In addition to helping to change Baltimore for the better, those who step forward to help may well find that they themselves also benefit. Studies document that students who serve do better in school and in life, and that adults who volunteer can advance their careers. Those who serve others have better physical and mental health, live longer and are happier. In fact, a study of Baltimore Experience Corps volunteers by Johns Hopkins researchers found that compared with a control group, the older volunteer tutors had better overall health, including strength, cognitive ability, and physical activity levels. They also watched less television and had a bigger social network than seniors in the control group.
Ironically, it is often those people who could most benefit from volunteering who have the fewest opportunities to serve. Disadvantaged youth, the unemployed and people with low levels of education volunteer less than others. The new chief service officer should be sure that Baltimore’s plan includes those who are not typically asked to serve.
In accepting the Cities of Service grant, Mayor Rawlings-Blake commented that “to move the city forward, we need everyone to be involved.” If the chief service officer is able to bring that about, we can expect to see not just better schools and safer streets, but stronger communities and healthier citizens as well.
Shirley Sagawa is a visiting fellow with the Center for American Progress in Washington, D.C., and the author of “The American Way to Change: How National Service and Volunteers are Transforming America.” Her e-mail is email@example.com.
Will you be in California on August 14th? If so, be sure to check out the Craigslist Foundation Bootcamp taking place at UC Berkley campus! At this event, you can chose from nearly 40 workshops, visit exhibits, and meet new people who share your passion.
You will also get the chance to hear from Chip Conley, the opening keynote speaker. Chip is the founder and CEO of Joie de Vivre, California’s largest boutique hotel company consisting of over 40 award-winning hotels, spas and restaurants. He is also the author of PEAK: How Great Companies Get Their Mojo from Maslow. In addition, there will be more than 70 other speakers who will share innovations and success stories that are improving the quality of life for many in communities and neighborhoods at home and globally.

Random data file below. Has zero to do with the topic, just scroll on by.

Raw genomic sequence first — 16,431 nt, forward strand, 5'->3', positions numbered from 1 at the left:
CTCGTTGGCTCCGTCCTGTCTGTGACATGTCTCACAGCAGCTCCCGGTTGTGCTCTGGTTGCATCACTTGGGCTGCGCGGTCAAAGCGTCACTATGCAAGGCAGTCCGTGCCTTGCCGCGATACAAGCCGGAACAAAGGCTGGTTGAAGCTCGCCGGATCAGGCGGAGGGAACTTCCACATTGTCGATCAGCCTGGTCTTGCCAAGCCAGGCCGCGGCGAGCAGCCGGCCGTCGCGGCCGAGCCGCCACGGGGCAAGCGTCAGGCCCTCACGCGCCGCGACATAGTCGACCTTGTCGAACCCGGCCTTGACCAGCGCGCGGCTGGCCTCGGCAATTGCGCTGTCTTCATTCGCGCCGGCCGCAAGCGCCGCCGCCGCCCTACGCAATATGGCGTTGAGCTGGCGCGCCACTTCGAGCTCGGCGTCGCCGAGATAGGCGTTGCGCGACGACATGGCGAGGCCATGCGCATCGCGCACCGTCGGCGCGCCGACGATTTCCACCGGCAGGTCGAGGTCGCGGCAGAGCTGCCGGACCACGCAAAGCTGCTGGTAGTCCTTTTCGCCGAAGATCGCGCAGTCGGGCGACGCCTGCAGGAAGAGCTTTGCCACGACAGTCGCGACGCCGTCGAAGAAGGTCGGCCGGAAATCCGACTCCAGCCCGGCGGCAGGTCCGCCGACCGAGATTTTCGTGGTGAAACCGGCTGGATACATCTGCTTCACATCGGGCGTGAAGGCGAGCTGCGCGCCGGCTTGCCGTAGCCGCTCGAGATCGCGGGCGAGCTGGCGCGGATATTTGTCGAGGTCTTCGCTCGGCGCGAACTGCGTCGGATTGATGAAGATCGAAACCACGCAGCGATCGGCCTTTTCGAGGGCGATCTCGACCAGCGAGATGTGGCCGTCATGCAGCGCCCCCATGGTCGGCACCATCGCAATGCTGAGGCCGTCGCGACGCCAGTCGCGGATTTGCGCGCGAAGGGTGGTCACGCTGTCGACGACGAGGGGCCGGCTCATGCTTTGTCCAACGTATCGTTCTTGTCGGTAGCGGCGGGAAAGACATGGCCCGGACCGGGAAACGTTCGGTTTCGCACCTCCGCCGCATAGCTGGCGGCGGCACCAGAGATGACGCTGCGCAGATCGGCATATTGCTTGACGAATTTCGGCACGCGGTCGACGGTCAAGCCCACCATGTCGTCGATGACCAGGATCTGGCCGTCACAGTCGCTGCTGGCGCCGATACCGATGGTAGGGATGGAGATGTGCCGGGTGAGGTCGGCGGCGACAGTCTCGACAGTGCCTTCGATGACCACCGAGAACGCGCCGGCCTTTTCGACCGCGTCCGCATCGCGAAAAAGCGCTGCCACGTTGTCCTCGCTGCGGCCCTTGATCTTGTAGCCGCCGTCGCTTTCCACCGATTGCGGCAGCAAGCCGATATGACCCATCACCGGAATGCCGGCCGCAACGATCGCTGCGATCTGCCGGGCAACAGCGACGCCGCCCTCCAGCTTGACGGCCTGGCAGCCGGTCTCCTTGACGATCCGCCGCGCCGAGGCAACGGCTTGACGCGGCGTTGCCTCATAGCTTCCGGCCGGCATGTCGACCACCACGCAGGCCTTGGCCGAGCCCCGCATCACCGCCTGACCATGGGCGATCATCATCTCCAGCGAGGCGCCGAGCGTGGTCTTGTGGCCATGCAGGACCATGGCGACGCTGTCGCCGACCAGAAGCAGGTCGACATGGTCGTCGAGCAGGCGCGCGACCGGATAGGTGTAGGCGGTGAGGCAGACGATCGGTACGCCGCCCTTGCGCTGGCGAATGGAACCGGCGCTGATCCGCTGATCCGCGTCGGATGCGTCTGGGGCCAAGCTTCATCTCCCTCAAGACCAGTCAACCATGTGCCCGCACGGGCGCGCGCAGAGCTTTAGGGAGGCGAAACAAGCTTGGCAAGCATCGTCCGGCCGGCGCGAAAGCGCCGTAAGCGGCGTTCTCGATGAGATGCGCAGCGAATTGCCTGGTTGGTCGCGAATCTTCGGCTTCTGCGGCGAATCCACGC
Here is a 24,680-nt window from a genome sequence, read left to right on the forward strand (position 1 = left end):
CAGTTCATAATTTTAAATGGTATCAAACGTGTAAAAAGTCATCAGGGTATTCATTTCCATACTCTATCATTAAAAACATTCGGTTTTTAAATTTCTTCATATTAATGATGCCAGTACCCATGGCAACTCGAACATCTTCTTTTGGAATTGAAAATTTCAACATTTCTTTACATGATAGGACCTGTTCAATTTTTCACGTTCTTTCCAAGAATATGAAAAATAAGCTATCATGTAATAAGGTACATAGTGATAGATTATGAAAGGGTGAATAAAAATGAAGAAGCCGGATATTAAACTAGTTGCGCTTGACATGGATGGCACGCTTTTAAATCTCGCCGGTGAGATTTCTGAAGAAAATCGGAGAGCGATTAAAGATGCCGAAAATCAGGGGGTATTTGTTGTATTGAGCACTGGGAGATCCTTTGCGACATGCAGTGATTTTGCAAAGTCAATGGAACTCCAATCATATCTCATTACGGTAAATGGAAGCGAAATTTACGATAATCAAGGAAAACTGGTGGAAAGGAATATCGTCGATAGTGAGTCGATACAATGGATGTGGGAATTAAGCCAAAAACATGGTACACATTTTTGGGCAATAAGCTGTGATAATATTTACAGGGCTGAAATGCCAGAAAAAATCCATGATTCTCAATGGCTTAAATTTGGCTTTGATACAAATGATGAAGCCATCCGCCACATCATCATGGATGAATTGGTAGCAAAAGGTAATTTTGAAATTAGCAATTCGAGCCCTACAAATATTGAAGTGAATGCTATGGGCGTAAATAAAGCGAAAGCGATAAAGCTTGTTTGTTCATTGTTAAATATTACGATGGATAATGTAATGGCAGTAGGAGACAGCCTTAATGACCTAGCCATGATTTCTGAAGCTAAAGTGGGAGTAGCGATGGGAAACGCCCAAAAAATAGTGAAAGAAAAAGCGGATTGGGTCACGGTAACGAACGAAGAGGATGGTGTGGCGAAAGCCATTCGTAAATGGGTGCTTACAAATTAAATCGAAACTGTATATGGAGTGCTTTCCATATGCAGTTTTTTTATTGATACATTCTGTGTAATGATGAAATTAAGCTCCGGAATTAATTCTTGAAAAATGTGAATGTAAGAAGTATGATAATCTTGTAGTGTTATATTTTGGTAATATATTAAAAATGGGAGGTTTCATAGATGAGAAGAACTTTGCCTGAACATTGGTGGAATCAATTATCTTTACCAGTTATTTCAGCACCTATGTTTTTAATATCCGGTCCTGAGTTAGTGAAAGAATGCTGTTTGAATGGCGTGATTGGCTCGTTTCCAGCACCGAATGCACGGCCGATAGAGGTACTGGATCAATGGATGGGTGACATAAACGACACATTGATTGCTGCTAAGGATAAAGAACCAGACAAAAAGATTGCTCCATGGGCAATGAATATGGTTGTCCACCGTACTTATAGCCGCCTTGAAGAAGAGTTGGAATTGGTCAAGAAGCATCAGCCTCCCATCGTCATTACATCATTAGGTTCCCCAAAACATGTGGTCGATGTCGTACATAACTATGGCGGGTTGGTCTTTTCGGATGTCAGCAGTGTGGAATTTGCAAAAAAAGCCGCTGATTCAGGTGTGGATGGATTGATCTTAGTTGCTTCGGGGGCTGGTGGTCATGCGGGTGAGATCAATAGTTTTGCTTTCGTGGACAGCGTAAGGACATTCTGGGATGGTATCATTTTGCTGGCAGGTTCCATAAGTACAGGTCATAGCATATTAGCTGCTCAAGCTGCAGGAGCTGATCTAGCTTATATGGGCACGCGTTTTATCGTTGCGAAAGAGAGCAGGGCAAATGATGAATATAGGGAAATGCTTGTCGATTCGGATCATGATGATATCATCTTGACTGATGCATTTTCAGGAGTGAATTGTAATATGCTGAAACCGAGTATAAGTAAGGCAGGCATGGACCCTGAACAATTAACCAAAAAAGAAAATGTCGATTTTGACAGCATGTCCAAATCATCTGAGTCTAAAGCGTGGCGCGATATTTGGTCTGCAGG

The bootcamp will also be featuring multiple learning sessions every hour. You can learn how to strengthen neighborhood organizations, how to get your non-profit organization to effect local and national change, how to utilize new innovations in community and civic engagement, and much more. With so many opportunities to learn, this is a great chance for you to gain the tools necessary to help your community and the world at large.
Register now if you want to be one of 1,500 passionate people gathered together to strengthen their communities and neighborhoods!
A weekly look at the accomplishments, rewards, partnerships, and news of some of the non-profits mentioned in The American Way to Change:
AA LEAD works to promote the well being of Asian American youth through education and community building. Their staff provides after-school programs and one-on-one mentoring to provide a healthy and nurturing environment for young Asian Americans in the DC metro area. Recently AA LEAD was honored by being one of 5 finalists for the Best Practice Award at The Washington Post and The Center for Non-Profit Advancement‘s Annual Excellence in Nonprofit Management Award ceremony. According to Rick Chen, Manager of Development, “Although we were not chosen to be the winner, it was the entire process that proved to be the most rewarding – being able to concretely identify and list the many best practices we are currently using, which has helped us become the successful organization we are today.”